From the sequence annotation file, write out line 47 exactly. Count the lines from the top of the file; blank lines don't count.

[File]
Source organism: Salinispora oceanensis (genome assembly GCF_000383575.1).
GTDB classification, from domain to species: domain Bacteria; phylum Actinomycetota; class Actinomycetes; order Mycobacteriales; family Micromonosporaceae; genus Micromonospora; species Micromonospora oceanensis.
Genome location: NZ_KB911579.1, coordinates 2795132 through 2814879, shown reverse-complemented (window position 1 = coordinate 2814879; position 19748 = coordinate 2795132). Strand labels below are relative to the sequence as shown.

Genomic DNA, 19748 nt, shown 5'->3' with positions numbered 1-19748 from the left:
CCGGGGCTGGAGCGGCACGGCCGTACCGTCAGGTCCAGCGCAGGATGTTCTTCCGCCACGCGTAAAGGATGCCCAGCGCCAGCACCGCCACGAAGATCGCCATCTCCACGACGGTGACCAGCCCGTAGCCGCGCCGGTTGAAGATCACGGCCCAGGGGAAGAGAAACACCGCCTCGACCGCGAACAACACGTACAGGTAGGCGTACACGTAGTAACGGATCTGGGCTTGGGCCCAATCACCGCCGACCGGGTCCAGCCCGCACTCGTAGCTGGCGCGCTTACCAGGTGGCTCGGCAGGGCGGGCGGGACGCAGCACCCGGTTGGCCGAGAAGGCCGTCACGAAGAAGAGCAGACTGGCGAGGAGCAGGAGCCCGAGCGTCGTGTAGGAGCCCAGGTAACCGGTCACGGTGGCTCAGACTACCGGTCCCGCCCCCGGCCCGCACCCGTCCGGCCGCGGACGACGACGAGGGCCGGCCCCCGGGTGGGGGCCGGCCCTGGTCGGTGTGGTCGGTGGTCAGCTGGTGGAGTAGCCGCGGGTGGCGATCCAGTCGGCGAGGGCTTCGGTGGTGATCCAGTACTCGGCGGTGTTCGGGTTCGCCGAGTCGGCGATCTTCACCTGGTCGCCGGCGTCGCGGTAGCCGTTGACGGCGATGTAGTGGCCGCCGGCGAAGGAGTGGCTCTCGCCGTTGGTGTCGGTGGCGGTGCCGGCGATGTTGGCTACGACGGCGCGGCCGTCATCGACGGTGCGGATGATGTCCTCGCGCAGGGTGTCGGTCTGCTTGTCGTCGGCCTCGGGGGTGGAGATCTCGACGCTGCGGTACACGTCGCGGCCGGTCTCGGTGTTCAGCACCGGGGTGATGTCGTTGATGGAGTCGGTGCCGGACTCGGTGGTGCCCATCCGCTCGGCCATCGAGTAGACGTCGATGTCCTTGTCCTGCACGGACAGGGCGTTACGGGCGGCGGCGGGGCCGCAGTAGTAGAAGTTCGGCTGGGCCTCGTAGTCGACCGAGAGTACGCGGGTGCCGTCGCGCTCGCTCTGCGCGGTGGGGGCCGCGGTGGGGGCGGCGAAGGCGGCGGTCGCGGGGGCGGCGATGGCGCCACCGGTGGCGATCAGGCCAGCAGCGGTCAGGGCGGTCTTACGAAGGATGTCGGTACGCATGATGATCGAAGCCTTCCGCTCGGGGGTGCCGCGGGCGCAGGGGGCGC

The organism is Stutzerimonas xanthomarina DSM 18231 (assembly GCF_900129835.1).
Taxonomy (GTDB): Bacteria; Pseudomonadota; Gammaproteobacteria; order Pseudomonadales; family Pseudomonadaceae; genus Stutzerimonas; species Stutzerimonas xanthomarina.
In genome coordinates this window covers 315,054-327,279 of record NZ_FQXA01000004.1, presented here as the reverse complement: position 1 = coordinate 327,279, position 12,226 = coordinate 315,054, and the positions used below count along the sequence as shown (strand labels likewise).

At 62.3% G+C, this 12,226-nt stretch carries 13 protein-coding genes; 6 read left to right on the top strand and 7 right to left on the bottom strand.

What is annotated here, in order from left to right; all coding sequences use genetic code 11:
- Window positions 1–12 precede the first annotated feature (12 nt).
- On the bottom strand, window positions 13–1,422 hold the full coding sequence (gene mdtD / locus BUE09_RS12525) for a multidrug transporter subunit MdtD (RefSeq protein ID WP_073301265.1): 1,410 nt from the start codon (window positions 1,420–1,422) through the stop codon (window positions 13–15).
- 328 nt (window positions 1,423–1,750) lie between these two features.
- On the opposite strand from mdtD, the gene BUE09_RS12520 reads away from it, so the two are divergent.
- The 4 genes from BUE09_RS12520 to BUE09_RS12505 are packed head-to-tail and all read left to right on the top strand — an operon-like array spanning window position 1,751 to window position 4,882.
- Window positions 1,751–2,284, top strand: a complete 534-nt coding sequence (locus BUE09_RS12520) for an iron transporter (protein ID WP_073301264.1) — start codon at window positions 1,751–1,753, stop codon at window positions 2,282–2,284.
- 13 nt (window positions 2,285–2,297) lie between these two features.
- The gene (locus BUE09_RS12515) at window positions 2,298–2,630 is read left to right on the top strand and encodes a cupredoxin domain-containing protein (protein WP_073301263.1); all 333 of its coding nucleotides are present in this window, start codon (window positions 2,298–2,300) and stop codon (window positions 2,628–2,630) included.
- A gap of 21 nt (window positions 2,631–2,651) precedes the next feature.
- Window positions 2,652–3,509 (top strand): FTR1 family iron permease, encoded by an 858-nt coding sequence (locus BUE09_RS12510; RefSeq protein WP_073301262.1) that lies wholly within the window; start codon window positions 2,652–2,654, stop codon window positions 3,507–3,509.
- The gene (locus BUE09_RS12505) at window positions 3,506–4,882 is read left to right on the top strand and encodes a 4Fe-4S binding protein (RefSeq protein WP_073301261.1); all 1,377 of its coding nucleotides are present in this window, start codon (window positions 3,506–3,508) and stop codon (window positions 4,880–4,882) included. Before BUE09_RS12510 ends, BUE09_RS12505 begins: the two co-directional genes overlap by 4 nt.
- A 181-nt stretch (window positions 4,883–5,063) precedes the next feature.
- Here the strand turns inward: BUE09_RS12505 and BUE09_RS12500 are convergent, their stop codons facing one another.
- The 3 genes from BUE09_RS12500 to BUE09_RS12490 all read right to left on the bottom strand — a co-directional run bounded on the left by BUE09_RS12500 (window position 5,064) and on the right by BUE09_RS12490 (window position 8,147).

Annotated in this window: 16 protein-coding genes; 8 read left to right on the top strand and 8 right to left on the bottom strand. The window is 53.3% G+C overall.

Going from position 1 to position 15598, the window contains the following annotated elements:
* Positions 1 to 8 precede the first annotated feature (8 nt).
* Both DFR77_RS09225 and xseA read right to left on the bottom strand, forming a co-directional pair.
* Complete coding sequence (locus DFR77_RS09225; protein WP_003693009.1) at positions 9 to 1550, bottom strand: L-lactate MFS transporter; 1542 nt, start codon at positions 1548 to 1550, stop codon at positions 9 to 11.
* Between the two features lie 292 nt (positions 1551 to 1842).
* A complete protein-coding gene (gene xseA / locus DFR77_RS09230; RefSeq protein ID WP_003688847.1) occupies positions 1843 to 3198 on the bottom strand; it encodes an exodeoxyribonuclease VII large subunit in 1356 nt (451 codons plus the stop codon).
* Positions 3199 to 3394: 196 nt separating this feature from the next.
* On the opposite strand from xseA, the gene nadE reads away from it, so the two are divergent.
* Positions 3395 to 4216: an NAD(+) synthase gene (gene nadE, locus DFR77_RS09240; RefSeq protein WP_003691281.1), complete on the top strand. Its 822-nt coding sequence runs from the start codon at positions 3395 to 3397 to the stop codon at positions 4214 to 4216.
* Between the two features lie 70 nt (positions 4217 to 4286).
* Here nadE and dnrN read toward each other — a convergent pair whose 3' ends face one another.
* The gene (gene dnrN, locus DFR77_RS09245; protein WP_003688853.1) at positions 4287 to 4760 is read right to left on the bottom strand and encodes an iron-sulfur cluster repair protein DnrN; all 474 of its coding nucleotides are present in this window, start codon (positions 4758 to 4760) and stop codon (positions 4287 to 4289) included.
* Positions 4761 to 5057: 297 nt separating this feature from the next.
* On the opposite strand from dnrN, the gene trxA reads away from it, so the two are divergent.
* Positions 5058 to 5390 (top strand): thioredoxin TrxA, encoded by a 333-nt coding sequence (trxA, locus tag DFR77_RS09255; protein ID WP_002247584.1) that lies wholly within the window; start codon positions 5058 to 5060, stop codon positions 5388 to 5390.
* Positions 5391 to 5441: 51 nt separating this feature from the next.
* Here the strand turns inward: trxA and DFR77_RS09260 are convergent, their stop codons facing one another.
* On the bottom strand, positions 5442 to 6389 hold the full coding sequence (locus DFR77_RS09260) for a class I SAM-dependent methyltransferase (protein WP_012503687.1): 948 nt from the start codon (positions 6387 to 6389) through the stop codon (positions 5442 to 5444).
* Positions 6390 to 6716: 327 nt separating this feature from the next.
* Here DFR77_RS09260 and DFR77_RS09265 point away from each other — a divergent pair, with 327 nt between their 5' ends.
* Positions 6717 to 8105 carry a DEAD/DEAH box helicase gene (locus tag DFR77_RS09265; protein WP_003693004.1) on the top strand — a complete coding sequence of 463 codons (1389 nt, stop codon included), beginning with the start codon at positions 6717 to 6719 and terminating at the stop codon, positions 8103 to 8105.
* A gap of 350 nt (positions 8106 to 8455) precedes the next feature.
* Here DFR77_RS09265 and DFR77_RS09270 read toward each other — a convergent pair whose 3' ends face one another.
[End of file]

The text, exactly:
* A gap of 350 nt (positions 8106 to 8455) precedes the next feature.